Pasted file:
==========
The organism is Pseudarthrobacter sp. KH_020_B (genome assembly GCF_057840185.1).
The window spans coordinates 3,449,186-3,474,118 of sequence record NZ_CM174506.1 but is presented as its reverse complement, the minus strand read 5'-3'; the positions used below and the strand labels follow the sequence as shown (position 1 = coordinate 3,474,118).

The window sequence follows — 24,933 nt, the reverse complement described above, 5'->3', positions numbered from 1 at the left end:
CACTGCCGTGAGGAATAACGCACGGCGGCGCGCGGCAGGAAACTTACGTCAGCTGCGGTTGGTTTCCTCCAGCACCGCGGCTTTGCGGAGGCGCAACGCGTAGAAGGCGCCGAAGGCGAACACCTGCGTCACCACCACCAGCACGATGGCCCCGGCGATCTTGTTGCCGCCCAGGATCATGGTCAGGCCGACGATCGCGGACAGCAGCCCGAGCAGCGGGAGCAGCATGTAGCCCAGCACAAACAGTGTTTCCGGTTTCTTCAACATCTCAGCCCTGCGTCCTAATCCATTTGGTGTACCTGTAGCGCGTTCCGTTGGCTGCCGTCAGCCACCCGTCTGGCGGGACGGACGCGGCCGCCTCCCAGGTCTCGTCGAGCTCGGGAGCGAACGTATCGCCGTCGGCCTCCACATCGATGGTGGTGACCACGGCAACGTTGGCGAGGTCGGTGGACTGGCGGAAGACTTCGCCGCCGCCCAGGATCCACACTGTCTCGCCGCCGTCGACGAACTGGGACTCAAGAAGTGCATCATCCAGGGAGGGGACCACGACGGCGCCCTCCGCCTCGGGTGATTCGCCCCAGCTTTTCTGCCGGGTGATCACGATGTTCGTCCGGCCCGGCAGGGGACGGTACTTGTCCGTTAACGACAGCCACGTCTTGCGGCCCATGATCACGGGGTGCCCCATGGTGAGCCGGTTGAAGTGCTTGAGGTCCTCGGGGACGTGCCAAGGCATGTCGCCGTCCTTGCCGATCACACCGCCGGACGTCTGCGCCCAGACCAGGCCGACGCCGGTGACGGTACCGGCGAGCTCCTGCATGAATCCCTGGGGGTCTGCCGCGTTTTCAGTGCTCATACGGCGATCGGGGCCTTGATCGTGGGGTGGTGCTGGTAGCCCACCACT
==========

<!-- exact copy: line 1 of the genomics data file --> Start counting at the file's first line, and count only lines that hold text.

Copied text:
The organism is Pseudarthrobacter sp. KH_020_B (genome assembly GCF_057840185.1).